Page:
Jeffrey Frentzen

Mid-June in Las Vegas can get as hot as one can imagine the desert can get, and “so hot” is an appropriate metaphor to describe the aesthetic community’s best meeting of the year, in my opinion: The Facial Cosmetic Surgery Symposium. Hundreds of high-caliber physicians converge from all points of the globe, and for several days meet in the air-conditioned comfort of the Bellagio hotel on the Strip and eagerly learn from one another.

By eagerly, I mean the atmosphere at this meeting is always open and very positive, and does not include “turf war” baggage that can characterize many of the Society-sponsored meetings. Physicians representing a variety of specialties meet on neutral ground to discuss with and learn from one another.

The event was a practically nonstop parade of well-orchestrated educational seminars and presentations on all things aesthetic. It is no coincidence that PSP: Plastic Surgery Practice is the media partner for this meeting. PSP ’s staff chose this meeting over all the others for its exceptional program, and in disclosing this I must add that no money changes hands in PSP ’s support of the meeting.

Of the many topics brought up in public debate and private conversations, a few important themes bubbled up to the surface:


Many patients in aesthetic practices around the world have asked for more noninvasive treatments in response to the need for cosmetic procedures that cost less, don’t involve a knife, and hold the promise of less downtime. The proliferation of many energy-based medical devices have sought to help physicians with performing noninvasive treatments, such as body contouring, cellulite reduction, facial recontouring, fat removal, etc.

Yet, throughout my conversations with many physicians, a single jarring observation emerged: By and large, practitioners say most of these devices do not work as advertised, or, there have not been enough scientific or clinical studies to prove that they work with any kind of regularity. Therefore, many of them claim to be going back to encouraging patients to accept plain old surgical solutions when it comes to cosmetic rejuvenation. I suppose this kind of backlash against such a large influx of medical devices is to be expected when the market is flooded with too many systems that do less than is claimed and that cost practitioners too much money to buy and maintain.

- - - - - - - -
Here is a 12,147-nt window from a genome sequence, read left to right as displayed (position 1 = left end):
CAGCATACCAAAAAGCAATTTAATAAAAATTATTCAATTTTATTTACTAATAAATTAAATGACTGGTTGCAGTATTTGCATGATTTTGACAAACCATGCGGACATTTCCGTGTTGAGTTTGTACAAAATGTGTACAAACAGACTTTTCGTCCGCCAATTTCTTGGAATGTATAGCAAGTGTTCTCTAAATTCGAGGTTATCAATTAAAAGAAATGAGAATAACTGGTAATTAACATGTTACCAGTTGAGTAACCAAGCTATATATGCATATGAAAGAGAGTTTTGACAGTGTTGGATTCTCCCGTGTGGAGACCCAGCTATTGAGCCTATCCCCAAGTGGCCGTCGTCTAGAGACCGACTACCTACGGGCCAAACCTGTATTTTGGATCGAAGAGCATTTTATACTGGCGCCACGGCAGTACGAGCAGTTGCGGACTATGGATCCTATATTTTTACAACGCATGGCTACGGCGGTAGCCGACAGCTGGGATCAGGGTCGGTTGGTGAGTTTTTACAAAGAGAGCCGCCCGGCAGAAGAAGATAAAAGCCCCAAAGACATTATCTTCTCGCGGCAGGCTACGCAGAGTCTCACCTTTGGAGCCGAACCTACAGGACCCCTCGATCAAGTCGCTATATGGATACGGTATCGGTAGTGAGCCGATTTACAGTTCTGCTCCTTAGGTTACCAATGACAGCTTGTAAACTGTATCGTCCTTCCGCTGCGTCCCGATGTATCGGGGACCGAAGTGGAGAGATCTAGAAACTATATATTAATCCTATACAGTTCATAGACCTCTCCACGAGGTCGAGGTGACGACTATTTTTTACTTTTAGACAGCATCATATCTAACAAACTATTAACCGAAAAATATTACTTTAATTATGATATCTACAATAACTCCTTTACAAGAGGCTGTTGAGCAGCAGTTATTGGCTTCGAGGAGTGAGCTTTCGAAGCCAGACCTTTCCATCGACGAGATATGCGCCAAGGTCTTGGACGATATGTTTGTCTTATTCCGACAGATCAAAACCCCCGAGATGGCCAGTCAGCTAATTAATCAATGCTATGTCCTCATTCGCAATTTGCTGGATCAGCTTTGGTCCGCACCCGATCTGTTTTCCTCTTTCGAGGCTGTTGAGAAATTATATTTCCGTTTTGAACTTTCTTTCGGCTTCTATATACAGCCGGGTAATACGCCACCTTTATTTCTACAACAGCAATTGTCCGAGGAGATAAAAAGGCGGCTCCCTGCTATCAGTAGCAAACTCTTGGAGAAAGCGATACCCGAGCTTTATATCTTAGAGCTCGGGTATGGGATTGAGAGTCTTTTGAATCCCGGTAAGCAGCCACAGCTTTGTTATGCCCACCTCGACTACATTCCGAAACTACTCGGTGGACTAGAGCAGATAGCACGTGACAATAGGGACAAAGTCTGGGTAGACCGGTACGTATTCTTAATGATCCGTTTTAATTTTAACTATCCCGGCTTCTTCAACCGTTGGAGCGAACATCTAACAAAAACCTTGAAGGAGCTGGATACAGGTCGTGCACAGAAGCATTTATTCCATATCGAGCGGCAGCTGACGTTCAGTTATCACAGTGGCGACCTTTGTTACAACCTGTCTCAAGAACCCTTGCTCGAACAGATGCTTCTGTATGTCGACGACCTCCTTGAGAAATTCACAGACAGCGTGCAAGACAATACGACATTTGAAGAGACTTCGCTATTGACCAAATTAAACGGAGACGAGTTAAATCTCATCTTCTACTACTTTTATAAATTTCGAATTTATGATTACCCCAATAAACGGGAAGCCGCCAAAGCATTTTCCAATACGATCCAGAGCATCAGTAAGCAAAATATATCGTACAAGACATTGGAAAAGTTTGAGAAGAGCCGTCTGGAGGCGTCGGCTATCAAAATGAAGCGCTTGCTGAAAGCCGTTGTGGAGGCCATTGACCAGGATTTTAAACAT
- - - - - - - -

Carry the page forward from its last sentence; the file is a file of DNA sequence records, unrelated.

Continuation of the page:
I imagine that the aesthetic industry will forever tip its hat to Botox, the neurotoxin that essentially catapulted the field into a multibillion-dollar enterprise, perhaps single-handedly. On the other hand, at this meeting an awful lot of talk among physicians was about the value and efficacy of the new Botox competitor, Dysport. In its 2 years of FDA-approved use in the United States, Dysport has captured nearly one-fifth of the market once held exclusively by Botox and is now considered a worthy alternative for certain treatments. And the field is gearing up for the release of additional new neurotoxin products in the near future.


Although the impressively large contingent of practice-management and marketing professionals presenting at this meeting seemed quite confident about what social media is and how it should be used, every physician I spoke with had slightly (or at times wildly) differing views on what it means to them and their practices. For some, it is a useful marketing platform. For others, it is to be avoided.

Clearly, social media cannot be ignored. Millions of potential customers are using Facebook, Twitter, Web sites such as RealSelf, and other forms of online social interaction. Its proper use of social media by physicians, however, is one point on which few physician seem to agree.


I spent the better part of one morning walking past exhibits, speaking with vendor reps, and perusing product literature. One vendor stopped me at one point and gestured around the room, saying, “If the FDA sent its spies into this hall, a quarter of the vendors would be on the street for regulatory violations in a minute,” he said, amazingly, with a smile.

I’ve heard this kind of talk at other meetings, as well. Perhaps vendor participants should be held accountable, in advance, for the claims made in their product literature and for what comes out of the mouths of sales reps who are hawking their wares at these types of events?